North Lake Tahoe Bonanza: Revitalizing Incline’s schools during decline

By Jim Clark
Special to the Bonanza

Washoe County School Superintendent Paul Dugan has some challenging news for Incline Village/Crystal Bay. Addressing local service clubs, civic groups and parent organizations he produces a graph with an axis showing time and the other axis, student enrollment, to illustrate the trend of Incline High School’s declining student population. By extending the trend line out in time the graph gives viewers a vision of the gradual shrinking of the public school population in Incline Village/Crystal Bay.
Nevada’s public education funding plan is based on school districts being reimbursed their operating expenses on a per student basis, so it’s patently obvious that if local enrollments continue to sag the school district, particularly at this time of statewide budget cuts, will have to take a close look at the resources it devotes to this community.

However accurate the statistics may be, they don’t furnish any hint of what, if anything, can be done to reverse the trend.

Fortunately some locals have set about to find solutions to this quandary. The first order of business was to be sure that advanced placement and other honors classes continue to be available for Incline High School students without having to drive to Reno to participate. Fortunately Incline’s jewel, Sierra Nevada College, provided the answer.

College President Bob Maxson has arranged with both the Washoe County School District and the Nevada Department of Education for additional honors credit classes to be given at the college. Final approvals were given just last month, so in the future Incline/Crystal Bay students will be able to receive dual high school and college credits for completion of such courses.

This is a huge opportunity for continued and improved educational excellence in our little community.

The next piece of the puzzle is to figure out what to do about the student population trend. Lake Tahoe School appears to be doing swimmingly having grown internally to where it now tops out at eighth grade. The community certainly supports public education holding fundraisers such as the Star Follies, Golf fore Education, the Crab Feed as well as the activities of the Incline Schools Academic Education Foundation. So why does Incline High School’s enrollment decline by about 20 students a year? A related question is whether the trend may in the future affect the middle and elementary schools.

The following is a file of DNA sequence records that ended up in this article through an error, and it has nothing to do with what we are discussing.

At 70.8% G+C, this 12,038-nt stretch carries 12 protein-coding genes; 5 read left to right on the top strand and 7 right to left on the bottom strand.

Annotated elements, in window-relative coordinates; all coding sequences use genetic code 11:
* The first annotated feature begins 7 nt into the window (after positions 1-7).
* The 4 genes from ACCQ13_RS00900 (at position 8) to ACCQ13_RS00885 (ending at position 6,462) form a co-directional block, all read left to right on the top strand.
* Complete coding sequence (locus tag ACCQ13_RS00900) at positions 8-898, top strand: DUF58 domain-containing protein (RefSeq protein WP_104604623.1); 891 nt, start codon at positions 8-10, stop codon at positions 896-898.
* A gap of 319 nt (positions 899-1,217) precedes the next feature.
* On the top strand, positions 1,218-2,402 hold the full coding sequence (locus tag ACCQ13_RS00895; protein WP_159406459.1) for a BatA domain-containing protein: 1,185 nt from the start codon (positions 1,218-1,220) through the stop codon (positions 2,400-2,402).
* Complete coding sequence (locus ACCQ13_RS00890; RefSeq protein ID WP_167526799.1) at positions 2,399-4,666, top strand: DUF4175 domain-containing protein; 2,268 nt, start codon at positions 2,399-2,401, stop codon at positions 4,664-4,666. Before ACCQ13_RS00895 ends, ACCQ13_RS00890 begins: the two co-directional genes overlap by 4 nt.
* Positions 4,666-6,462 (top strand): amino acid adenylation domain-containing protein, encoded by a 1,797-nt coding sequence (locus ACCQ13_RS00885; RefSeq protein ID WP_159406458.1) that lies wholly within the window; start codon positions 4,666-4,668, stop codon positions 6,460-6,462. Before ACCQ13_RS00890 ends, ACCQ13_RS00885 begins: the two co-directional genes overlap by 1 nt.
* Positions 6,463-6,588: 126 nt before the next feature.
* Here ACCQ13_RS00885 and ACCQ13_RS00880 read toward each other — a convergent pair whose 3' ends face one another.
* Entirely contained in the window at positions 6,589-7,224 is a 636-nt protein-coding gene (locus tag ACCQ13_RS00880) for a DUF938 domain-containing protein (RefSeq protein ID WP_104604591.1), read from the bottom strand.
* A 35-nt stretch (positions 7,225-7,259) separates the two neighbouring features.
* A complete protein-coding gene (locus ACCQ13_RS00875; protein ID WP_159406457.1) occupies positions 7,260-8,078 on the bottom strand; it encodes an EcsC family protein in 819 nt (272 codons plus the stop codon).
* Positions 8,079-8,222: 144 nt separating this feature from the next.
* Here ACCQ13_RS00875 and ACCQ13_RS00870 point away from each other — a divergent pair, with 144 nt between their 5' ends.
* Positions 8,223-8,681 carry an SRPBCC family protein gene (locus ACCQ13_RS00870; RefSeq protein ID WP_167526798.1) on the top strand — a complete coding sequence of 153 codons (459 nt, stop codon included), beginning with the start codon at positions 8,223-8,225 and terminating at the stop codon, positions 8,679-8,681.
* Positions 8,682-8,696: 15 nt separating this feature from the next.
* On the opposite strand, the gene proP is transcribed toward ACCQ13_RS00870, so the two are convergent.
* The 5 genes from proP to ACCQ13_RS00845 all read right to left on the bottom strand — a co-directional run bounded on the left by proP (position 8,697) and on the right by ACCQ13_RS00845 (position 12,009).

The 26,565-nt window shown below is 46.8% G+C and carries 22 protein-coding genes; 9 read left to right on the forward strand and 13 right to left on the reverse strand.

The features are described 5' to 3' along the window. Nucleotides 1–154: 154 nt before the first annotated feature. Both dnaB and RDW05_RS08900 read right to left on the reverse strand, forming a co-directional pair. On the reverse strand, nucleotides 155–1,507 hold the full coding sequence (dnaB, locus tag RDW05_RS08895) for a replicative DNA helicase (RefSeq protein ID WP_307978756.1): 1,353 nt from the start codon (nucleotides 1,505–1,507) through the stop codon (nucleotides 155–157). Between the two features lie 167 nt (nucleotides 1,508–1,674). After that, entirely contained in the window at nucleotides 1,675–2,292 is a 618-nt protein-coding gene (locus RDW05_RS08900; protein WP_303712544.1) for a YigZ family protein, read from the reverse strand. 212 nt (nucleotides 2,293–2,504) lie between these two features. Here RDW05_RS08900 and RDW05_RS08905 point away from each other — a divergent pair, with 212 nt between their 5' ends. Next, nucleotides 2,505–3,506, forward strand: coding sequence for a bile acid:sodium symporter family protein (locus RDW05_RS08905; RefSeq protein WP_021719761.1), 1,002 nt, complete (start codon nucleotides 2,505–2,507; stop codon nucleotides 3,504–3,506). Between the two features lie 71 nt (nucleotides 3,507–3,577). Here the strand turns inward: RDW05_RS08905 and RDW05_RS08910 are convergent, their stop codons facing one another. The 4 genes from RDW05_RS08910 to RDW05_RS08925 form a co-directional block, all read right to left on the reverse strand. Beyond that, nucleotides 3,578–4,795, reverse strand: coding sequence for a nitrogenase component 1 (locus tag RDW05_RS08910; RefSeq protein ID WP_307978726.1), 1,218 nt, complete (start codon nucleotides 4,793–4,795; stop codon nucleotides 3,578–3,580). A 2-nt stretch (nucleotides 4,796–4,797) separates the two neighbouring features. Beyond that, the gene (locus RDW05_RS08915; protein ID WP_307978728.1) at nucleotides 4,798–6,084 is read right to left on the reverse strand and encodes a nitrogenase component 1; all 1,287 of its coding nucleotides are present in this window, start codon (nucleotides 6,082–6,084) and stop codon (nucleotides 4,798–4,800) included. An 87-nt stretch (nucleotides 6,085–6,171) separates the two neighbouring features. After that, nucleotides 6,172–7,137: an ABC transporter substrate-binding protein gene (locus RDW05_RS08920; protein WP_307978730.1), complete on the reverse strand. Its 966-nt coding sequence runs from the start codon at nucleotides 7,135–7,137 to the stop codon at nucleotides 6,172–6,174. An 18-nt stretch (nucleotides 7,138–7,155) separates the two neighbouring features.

Some have concluded that Incline Village/Crystal Bay is “Aspen-izing,” or becoming a community of vacation homes, and that the trend is irreversible. There is evidence to support that viewpoint. In the 2000 general election the total vote for IVGID trustee divided by three open seats indicates 4,734 voters; the IVGID election in 2002 indicates 3,071 voters; the IVGID election in 2004 indicates 4,122 voters; the 2006 IVGID election attracted 3,282 voters; however there were 3,709 votes cast that year in the highly contested race for Incline Justice of the Peace. Turnout is heavier in presidential election years but the overall trend of actual voters over four elections mirrors the trend in Incline/Crystal Bay student population.

However, hope springs eternal. Nevada Lt. Gov. Brian Krolicki lives in Zephyr Cove. He and his wife Kelly have three pre-high school children and had similar concerns about trends at Whittell High School. Kelly studied Nevada’s new “Empowerment School” law, organized parents and teachers and, together with Whittell High School Principal Sue Shannon, has led her community into a reversal of their educational malaise and revitalized their community’s schools.

Maybe that’s something we should take a look at for Incline Village/Crystal Bay.

Jim Clark is president of Republican Advocates, a vice chair of the Washoe County GOP and a member of the Nevada GOP Central Committee.

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